Expert in all things web, social media and business related, Sarah Von Bargen is the creator and writer of Yes and Yes – a blog that addresses many aspects of modern life but is ultimately about saying ‘yes’ to the things that make you happy. Follow Sarah on Twitter and Facebook or visit her blog and website!
Friends, yesterday I was not a pretty sight. I misplaced my contacts and spent the day rocking some glasses circa 1998, a rather greasy ponytail and a shirt that I thrifted and belatedly discovered was not so much empire-waisted as it was maternity-waisted. My jeans gave me muffin top, my cuff bracelet vacuum sealed itself onto my forearm, and there maaaaay have been a freshly picked spot on my chin. Good lord, the hotness? It was overwhelming. Not surprisingly, I felt as attractive as three-day-old Chinese take out, and approximately as delicious. So I headed home and engaged in some of my trusted ego-boosting techniques. Not necessarily proven to turn you back into your tanned/five pounds lighter/natural highlights/post-vacation self, but they’ll certainly keep you from making a reservation for a pity party for one!
Make a list of all your great traits, physical and otherwise
When confronted with tight jeans and a questionable complexion, it’s easy to get hung up on the ways that your appearance is failing you. But what about your great calves? And those adorable freckles? And your ability to quote the entirety of Wedding Crashers ver batim? Not things to be over looked, friend! Make a list of the ways in which you rock and post it somewhere you’ll see it every day.
Have a one-person dance party
Sure, dancing (and all physical activity) boosts your endorphins blahblahblah. More importantly, it’s wicked fun and silly and will probably make you feel heaps better. I challenge to you rock out to She-Wolf in your ruffled underwear and maintain any sort of grump.
Call someone you love
Your mum, your BFF, your unfailingly positive and funny cousin. Talking to someone that loves you feels good, right?
Have a bit of girly bath time
Maybe immersing yourself in bubble bath and scented oils won’t shrink your hips, make your teeth straighter or cure your split ends, but it’ll sure make you smell and feel good!
Try a different hair do
Hairstyles make a huuuuge impact on how you look. Now, I know that I look better with swoopy side bangs and that sexily messy hair that takes so long to sexily muss. Despite this, I spend most of my life with my bangs pinned back and my poker-straight hair mashed into a messy bun. But on these ugly days, taking the time to actually (gasp!) style my hair makes all the difference. Blowing your mind here, I know.
Or cover it up
If you can’t be bothered to fuss with your hair (or honestly can’t do much with it) embrace the hat! Or the headscarf/head band/fascinator. It’ll make you feel mysterious and new, I promise.
Get a make-up counter make over
Why not let a professional apply your blue eyeliner for once? It’s a fun (and cheap) way to spend 30 minutes and you’ll hopefully come out of it looking like a new woman. Maybe a bingo-playing grandma destined for the early-bird special, but a new woman nonetheless.
Check out this photo shoot
Super models who aren’t super thin? Yes please! Revel in their curvy hips, adorable tummies and non-toothpick thighs!
Reconsider those features you dislike
Now, I’m not one to advocate pinning your self esteem to your appearance, much less how your appearance compares to what we see in the media. That said, it’s pretty likely that the bump in your nose that you hate so much or your wicked curly hair has graced the pages of Vogue at some point. I just googled my abhorred blond eyelashes and found this photo of the lovely Maggie Rizer, sans mascara.
Resist the urge to change into your sweats, try a bit of structure
Sure, your belly roll won’t bother you so much once you’re wearing your size XXL U of M sweats, but I actually feel better when I add a bit of structure. A big belt cinched tight around my waist, a button-up shirt, or a pair of wedges make me feel a bit more human. Devolving into a slob, comfy though it is, generally doesn’t make one feel more attractive, does it?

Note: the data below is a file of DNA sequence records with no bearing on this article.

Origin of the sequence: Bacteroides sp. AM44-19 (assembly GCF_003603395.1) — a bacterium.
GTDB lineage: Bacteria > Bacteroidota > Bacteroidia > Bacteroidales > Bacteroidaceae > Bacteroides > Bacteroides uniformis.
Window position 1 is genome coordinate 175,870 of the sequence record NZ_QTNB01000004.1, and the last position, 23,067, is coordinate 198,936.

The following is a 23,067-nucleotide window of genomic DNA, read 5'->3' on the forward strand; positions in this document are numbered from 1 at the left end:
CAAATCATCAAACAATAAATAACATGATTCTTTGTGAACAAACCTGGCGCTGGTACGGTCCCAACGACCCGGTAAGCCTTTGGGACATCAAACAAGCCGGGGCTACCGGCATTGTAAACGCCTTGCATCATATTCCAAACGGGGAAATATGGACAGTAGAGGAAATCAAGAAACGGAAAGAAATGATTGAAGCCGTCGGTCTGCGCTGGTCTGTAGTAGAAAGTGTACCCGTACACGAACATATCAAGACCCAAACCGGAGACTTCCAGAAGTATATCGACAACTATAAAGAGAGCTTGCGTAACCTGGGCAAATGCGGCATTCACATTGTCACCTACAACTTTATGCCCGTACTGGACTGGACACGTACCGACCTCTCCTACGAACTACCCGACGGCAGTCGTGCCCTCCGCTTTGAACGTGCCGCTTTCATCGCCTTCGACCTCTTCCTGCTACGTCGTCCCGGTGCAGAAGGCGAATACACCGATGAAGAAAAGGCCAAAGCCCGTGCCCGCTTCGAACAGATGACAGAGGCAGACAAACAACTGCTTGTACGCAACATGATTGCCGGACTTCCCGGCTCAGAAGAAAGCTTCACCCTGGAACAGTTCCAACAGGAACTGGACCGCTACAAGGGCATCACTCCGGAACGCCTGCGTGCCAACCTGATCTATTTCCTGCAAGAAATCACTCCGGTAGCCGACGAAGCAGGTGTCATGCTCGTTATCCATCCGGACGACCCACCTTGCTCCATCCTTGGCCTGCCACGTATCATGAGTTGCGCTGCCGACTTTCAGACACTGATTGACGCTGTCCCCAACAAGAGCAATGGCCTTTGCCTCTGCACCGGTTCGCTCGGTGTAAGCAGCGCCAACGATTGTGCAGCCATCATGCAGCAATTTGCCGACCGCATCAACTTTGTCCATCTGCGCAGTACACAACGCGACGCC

Play dress up
Remember the dress-up trunk you had as a kid and all the fun you had in those prom dresses? Why don’t we treat our closets like that? I don’t mean that you should do some of that ‘shop in your closet’ sensible-ness. Try on the most ridiculous combinations you can find, top it off with some purple eye shadow, a messy top knot and then try to scare your cat. And devotedly hope that your neighbor doesn’t pop over to borrow a cup of sugar.
Slap on some color
Sometimes just altering your appearance is enough to feel better. I’m a big fan of ye old ‘red lipstick and big sunglasses’ trick, but you can probably accomplish the same thing with a big swipe of blush or some epic eyeshadow.
Reference some cute photos of yourself
When you’re suffering from the uglies, it’s easy to forget that you ever looked hot. This is when you check out those professional photos of yourself I’ve been banging on about! I know looking at myself all well-lit and touched up, certainly makes me feel better. If you don’t have any fancy pro photos, surely you have a few snap shots on facebook that do you justice?Go read Already Pretty or Daddy Likey and remember that your body is your friend and that fashion can be fun (and funny!)
What do you do when you’re suffering from a case of the uglies?
[Originally published on karinachronicles.com July 2013]Read More
Over the last 12 months, we have received so much inspiration & guidance from YOU – our beloved customers & fans – we wanted to share as much of our design process with you as possible. Here’s some thoughts from our fearless creative leader herself about the new Karina Dresses Spring 2014 collection…
“I am super excited about a design first for us- we are printing our own signature fabric! This Spring, our printed polka dot line of fabrics will be used throughout the new collection.
The dot prints will range from a classic pin dot to a light hearted & colorful spots.
There will also be fantastic florals that I selected to coordinate beautifully with our new signature dots fabrics!
Also, be on the look out for a new tea length dress called the Tracy. Its named for our friend Tracy K. Smith, the Pulitzer Prize winning poet, mother & long-time Karina Dresses model.
To round out the new collection, our new dress – the Lucy - will be out this summer. It’s named after one of my personal heroes, Lucille Ball, a strong lady that brought us
so many giggles. The Lucy dress is super fun, sexy and flirty- I think our fans will all be screaming ‘I Love Lucy.’”